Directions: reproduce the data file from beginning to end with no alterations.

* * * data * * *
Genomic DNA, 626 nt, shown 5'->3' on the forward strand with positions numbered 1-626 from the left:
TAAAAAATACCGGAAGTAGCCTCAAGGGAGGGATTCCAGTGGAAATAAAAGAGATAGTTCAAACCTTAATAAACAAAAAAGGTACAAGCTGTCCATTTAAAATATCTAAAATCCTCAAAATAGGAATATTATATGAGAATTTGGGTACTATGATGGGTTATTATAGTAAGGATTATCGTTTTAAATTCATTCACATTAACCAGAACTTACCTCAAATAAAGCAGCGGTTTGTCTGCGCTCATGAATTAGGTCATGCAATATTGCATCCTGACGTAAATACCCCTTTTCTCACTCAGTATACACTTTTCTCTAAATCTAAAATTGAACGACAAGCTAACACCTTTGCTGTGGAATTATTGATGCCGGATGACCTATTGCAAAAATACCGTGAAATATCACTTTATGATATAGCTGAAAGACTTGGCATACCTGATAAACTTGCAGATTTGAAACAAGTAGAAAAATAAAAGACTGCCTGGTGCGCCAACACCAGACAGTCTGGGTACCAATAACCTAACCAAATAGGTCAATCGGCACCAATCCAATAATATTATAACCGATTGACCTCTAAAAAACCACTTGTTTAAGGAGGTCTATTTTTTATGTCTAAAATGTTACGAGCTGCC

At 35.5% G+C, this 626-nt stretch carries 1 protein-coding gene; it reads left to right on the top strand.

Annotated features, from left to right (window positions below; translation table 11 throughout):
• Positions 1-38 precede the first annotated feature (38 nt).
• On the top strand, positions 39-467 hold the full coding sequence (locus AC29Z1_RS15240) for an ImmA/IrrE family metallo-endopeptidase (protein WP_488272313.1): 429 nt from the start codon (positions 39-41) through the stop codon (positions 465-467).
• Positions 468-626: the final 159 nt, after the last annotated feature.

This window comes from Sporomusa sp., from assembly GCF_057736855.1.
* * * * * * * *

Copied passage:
Genomic DNA, 626 nt, shown 5'->3' on the forward strand with positions numbered 1-626 from the left:
TAAAAAATACCGGAAGTAGCCTCAAGGGAGGGATTCCAGTGGAAATAAAAGAGATAGTTCAAACCTTAATAAACAAAAAAGGTACAAGCTGTCCATTTAAAATATCTAAAATCCTCAAAATAGGAATATTATATGAGAATTTGGGTACTATGATGGGTTATTATAGTAAGGATTATCGTTTTAAATTCATTCACATTAACCAGAACTTACCTCAAATAAAGCAGCGGTTTGTCTGCGCTCATGAATTAGGTCATGCAATATTGCATCCTGACGTAAATACCCCTTTTCTCACTCAGTATACACTTTTCTCTAAATCTAAAATTGAACGACAAGCTAACACCTTTGCTGTGGAATTATTGATGCCGGATGACCTATTGCAAAAATACCGTGAAATATCACTTTATGATATAGCTGAAAGACTTGGCATACCTGATAAACTTGCAGATTTGAAACAAGTAGAAAAATAAAAGACTGCCTGGTGCGCCAACACCAGACAGTCTGGGTACCAATAACCTAACCAAATAGGTCAATCGGCACCAATCCAATAATATTATAACCGATTGACCTCTAAAAAACCACTTGTTTAAGGAGGTCTATTTTTTATGTCTAAAATGTTACGAGCTGCC

At 35.5% G+C, this 626-nt stretch carries 1 protein-coding gene; it reads left to right on the top strand.

Annotated features, from left to right (window positions below; translation table 11 throughout):
• Positions 1-38 precede the first annotated feature (38 nt).
• On the top strand, positions 39-467 hold the full coding sequence (locus AC29Z1_RS15240) for an ImmA/IrrE family metallo-endopeptidase (protein WP_488272313.1): 429 nt from the start codon (positions 39-41) through the stop codon (positions 465-467).
• Positions 468-626: the final 159 nt, after the last annotated feature.

This window comes from Sporomusa sp., from assembly GCF_057736855.1.